First, Android is actually just Linux, so if you are talking about "writing a USB driver for my Android application" you should rather say "writing a linux USB driver for your specific device".
Next, you will have to access your device in some way. What you will get when you have written the USB driver for linux is probably some file node in /dev/. I'm guessing you want to create a driver for a non-standard USB device (like a mouse/joystick/mass storage) for which Android does not provide a nice JAVA api? In that case you will have to write a native library (probably based on the c code you already have) and compile it with the NDK. The .so file you will get out of it can be packaged in you Android application, which can then use it to talk to your USB device.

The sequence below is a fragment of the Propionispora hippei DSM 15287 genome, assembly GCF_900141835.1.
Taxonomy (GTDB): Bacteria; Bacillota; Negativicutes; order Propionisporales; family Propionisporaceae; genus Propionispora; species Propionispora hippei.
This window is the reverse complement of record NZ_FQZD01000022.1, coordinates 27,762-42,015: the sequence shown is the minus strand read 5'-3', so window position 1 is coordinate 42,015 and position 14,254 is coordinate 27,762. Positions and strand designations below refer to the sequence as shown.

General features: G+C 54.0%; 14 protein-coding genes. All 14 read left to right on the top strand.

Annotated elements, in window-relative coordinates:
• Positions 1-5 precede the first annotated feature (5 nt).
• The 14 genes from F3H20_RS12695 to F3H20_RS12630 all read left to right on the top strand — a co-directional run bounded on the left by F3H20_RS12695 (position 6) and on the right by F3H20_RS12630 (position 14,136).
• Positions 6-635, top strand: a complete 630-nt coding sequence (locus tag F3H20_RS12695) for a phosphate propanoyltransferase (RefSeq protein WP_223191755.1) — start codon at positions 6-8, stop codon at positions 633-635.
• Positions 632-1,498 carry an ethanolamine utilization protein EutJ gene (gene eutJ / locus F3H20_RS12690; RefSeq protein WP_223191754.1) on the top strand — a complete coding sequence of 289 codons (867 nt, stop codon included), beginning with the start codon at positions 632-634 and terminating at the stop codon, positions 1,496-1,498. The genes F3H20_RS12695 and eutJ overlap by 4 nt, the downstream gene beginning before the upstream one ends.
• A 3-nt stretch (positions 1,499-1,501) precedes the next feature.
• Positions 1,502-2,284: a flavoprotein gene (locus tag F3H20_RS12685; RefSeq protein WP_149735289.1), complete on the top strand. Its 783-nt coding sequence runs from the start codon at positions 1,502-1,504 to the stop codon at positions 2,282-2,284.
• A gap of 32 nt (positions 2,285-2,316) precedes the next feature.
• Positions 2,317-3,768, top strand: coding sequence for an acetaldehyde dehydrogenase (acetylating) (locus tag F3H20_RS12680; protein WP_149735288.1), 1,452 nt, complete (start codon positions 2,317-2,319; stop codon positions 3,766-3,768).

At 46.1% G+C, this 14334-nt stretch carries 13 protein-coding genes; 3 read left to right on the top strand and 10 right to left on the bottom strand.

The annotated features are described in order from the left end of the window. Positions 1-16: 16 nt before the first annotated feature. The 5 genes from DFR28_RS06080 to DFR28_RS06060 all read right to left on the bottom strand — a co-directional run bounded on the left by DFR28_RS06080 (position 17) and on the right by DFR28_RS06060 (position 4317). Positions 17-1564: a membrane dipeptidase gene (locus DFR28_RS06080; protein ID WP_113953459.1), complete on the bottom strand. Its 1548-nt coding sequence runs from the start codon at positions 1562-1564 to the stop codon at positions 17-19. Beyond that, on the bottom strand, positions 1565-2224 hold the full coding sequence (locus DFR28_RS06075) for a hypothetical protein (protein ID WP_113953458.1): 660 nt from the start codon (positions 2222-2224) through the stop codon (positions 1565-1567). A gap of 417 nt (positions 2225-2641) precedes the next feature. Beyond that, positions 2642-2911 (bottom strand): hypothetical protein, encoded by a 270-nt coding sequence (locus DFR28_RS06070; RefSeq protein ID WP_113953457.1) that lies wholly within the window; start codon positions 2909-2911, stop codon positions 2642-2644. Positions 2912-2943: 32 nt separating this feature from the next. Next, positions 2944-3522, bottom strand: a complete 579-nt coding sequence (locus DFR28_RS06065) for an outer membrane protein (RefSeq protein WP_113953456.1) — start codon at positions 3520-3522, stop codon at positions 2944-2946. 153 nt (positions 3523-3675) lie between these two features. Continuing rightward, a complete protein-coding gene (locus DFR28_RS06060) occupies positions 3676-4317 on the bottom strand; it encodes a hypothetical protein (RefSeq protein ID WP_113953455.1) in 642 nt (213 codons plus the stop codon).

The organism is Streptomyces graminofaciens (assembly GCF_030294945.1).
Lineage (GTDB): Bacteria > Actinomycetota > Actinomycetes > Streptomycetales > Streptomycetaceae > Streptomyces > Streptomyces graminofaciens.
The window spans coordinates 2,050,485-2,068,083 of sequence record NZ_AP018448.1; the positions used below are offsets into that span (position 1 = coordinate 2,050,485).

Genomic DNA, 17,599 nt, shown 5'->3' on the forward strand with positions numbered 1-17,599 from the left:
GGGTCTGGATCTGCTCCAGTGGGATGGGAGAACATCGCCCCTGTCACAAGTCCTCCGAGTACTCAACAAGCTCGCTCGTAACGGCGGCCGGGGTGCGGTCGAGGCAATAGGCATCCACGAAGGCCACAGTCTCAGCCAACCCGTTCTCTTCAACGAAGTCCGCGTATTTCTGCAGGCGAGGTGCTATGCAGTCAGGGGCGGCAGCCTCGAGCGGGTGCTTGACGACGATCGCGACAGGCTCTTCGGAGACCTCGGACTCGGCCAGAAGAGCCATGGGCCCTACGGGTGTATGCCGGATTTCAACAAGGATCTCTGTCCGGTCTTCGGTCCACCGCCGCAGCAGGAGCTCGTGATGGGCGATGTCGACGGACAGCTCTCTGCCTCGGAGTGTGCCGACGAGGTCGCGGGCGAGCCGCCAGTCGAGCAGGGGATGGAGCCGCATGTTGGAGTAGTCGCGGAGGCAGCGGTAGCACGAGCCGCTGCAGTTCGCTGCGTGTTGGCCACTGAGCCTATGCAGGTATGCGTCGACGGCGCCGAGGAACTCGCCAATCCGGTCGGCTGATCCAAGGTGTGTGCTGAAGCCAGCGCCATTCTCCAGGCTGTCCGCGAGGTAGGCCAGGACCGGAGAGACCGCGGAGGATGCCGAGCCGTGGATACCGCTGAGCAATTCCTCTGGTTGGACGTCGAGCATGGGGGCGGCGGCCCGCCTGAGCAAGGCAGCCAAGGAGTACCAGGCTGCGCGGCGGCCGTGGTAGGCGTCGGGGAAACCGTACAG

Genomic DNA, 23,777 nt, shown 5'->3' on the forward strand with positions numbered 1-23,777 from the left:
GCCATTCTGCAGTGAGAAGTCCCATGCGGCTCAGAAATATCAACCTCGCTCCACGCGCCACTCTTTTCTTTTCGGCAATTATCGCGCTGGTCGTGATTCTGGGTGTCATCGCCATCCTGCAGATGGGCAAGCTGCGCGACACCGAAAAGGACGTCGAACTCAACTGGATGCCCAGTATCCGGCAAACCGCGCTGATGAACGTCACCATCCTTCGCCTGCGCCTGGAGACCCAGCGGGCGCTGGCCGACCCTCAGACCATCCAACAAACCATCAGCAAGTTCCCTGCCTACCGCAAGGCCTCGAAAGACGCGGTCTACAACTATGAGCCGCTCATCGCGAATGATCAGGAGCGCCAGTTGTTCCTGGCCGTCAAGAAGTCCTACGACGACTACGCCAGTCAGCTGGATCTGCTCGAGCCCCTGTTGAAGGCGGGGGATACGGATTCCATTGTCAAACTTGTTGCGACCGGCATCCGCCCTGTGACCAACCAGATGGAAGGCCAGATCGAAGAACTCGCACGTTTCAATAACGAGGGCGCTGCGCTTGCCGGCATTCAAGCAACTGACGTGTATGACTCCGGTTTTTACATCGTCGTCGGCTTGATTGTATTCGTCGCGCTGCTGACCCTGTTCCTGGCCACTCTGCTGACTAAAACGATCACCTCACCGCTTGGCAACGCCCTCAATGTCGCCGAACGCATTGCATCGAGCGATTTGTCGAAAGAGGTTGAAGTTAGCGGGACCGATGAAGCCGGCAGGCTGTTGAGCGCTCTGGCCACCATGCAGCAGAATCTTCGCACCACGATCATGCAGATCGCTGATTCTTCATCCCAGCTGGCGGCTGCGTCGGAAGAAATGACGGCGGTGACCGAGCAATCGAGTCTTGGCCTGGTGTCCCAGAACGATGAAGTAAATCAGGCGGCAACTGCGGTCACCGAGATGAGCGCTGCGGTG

So to sum it up:
usb device driver -> create a kernel module or embed a driver into your linux kernel: this is linux usb driver programming stuff, for which you should be able to find enough guides on the web. You should be able to reuse parts of your c code if you really created a windows usb driver.
native wrapper library to access your device (.so file, or .dll if you are used to windows terminology) -> create an NDK project that opens the right device node and correctly reads from/writes to your device.
android app -> include the .so file and access its native (c) methods through jni. You may be able to use tools like javah or swig to generate the jni code from your library's header files.